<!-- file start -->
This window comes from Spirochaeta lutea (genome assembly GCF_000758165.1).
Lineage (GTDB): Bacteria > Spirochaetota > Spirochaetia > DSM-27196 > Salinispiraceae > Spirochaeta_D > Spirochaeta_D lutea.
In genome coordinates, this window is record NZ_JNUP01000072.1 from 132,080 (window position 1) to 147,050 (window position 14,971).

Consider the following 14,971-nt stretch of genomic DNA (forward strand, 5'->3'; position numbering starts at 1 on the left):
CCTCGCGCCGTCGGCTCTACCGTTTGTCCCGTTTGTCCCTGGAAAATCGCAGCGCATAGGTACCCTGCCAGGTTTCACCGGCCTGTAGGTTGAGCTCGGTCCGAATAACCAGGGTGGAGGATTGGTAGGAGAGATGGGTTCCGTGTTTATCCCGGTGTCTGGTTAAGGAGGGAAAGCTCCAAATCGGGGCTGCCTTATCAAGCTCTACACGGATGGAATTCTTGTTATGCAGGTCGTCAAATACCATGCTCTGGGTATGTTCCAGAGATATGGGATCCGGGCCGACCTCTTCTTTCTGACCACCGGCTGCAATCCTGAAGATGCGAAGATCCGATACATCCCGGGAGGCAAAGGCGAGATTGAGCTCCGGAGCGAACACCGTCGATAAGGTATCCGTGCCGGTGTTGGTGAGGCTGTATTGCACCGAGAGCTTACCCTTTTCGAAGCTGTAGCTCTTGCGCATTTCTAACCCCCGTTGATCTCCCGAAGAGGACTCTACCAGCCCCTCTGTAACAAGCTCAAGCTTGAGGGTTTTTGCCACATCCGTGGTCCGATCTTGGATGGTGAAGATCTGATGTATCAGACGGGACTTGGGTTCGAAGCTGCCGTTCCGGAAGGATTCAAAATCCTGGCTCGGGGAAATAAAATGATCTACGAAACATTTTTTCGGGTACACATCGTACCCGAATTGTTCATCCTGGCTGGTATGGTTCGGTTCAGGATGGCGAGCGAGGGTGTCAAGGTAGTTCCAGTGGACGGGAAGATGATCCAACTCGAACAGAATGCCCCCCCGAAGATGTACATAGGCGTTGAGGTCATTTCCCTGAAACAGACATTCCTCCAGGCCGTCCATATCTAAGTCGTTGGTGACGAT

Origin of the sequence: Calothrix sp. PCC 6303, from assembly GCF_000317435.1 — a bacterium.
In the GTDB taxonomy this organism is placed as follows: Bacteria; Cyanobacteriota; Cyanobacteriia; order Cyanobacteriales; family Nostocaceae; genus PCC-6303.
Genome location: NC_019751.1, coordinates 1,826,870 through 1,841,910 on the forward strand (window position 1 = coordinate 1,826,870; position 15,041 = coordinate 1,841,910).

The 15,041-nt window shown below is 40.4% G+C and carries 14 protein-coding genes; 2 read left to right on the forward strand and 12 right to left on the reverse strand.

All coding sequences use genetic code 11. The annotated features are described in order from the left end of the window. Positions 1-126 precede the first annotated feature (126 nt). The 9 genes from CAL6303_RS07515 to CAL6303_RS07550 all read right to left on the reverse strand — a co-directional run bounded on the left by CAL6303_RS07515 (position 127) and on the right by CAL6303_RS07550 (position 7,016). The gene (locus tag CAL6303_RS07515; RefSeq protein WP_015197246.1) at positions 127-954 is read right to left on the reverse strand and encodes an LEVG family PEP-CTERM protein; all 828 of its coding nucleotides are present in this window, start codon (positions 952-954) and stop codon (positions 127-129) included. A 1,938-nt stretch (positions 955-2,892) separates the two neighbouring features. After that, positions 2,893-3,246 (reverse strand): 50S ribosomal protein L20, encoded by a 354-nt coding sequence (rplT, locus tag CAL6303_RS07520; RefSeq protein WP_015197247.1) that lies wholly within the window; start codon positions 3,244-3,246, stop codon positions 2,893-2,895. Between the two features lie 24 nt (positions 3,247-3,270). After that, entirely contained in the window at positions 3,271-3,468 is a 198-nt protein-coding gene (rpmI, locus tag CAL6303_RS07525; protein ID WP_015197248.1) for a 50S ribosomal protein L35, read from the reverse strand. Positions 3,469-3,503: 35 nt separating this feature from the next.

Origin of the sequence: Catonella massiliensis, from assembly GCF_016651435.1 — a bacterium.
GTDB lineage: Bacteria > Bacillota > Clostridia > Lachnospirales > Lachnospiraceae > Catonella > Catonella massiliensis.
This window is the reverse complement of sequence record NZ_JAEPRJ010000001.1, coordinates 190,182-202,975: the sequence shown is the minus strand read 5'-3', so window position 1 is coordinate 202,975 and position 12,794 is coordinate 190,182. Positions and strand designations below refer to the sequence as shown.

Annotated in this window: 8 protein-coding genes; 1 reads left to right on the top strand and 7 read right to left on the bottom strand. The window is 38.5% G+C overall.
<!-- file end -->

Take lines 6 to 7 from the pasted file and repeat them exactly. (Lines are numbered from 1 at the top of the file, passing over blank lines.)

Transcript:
Origin of the sequence: Calothrix sp. PCC 6303, from assembly GCF_000317435.1 — a bacterium.
In the GTDB taxonomy this organism is placed as follows: Bacteria; Cyanobacteriota; Cyanobacteriia; order Cyanobacteriales; family Nostocaceae; genus PCC-6303.